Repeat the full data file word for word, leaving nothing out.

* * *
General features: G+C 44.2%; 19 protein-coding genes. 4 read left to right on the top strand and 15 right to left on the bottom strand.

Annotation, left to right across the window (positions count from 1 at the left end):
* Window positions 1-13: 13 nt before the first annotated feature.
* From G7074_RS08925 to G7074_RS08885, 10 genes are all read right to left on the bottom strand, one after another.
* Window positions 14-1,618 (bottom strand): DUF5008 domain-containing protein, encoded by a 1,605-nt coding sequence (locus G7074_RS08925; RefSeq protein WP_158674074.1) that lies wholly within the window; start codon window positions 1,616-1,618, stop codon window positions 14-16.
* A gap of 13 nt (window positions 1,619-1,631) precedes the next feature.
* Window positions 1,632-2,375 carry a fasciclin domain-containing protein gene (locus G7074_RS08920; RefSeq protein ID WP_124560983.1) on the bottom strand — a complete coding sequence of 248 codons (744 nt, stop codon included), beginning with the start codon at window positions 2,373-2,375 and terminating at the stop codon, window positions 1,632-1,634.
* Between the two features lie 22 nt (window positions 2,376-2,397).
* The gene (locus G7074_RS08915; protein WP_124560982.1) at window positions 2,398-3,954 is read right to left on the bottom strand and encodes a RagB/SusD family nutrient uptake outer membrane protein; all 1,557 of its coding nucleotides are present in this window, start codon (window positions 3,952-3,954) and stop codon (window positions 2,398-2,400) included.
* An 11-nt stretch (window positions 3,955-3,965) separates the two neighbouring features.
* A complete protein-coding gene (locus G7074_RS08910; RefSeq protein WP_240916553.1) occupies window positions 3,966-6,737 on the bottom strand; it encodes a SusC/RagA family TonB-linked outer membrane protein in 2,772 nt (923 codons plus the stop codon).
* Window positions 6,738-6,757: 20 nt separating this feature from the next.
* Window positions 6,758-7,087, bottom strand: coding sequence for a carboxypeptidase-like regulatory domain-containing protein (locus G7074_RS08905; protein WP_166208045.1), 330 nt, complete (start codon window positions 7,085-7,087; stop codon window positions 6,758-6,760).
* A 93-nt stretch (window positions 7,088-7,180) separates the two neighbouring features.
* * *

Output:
General features: G+C 44.2%; 19 protein-coding genes. 4 read left to right on the top strand and 15 right to left on the bottom strand.

Annotation, left to right across the window (positions count from 1 at the left end):
* Window positions 1-13: 13 nt before the first annotated feature.
* From G7074_RS08925 to G7074_RS08885, 10 genes are all read right to left on the bottom strand, one after another.
* Window positions 14-1,618 (bottom strand): DUF5008 domain-containing protein, encoded by a 1,605-nt coding sequence (locus G7074_RS08925; RefSeq protein WP_158674074.1) that lies wholly within the window; start codon window positions 1,616-1,618, stop codon window positions 14-16.
* A gap of 13 nt (window positions 1,619-1,631) precedes the next feature.
* Window positions 1,632-2,375 carry a fasciclin domain-containing protein gene (locus G7074_RS08920; RefSeq protein ID WP_124560983.1) on the bottom strand — a complete coding sequence of 248 codons (744 nt, stop codon included), beginning with the start codon at window positions 2,373-2,375 and terminating at the stop codon, window positions 1,632-1,634.
* Between the two features lie 22 nt (window positions 2,376-2,397).
* The gene (locus G7074_RS08915; protein WP_124560982.1) at window positions 2,398-3,954 is read right to left on the bottom strand and encodes a RagB/SusD family nutrient uptake outer membrane protein; all 1,557 of its coding nucleotides are present in this window, start codon (window positions 3,952-3,954) and stop codon (window positions 2,398-2,400) included.
* An 11-nt stretch (window positions 3,955-3,965) separates the two neighbouring features.
* A complete protein-coding gene (locus G7074_RS08910; RefSeq protein WP_240916553.1) occupies window positions 3,966-6,737 on the bottom strand; it encodes a SusC/RagA family TonB-linked outer membrane protein in 2,772 nt (923 codons plus the stop codon).
* Window positions 6,738-6,757: 20 nt separating this feature from the next.
* Window positions 6,758-7,087, bottom strand: coding sequence for a carboxypeptidase-like regulatory domain-containing protein (locus G7074_RS08905; protein WP_166208045.1), 330 nt, complete (start codon window positions 7,085-7,087; stop codon window positions 6,758-6,760).
* A 93-nt stretch (window positions 7,088-7,180) separates the two neighbouring features.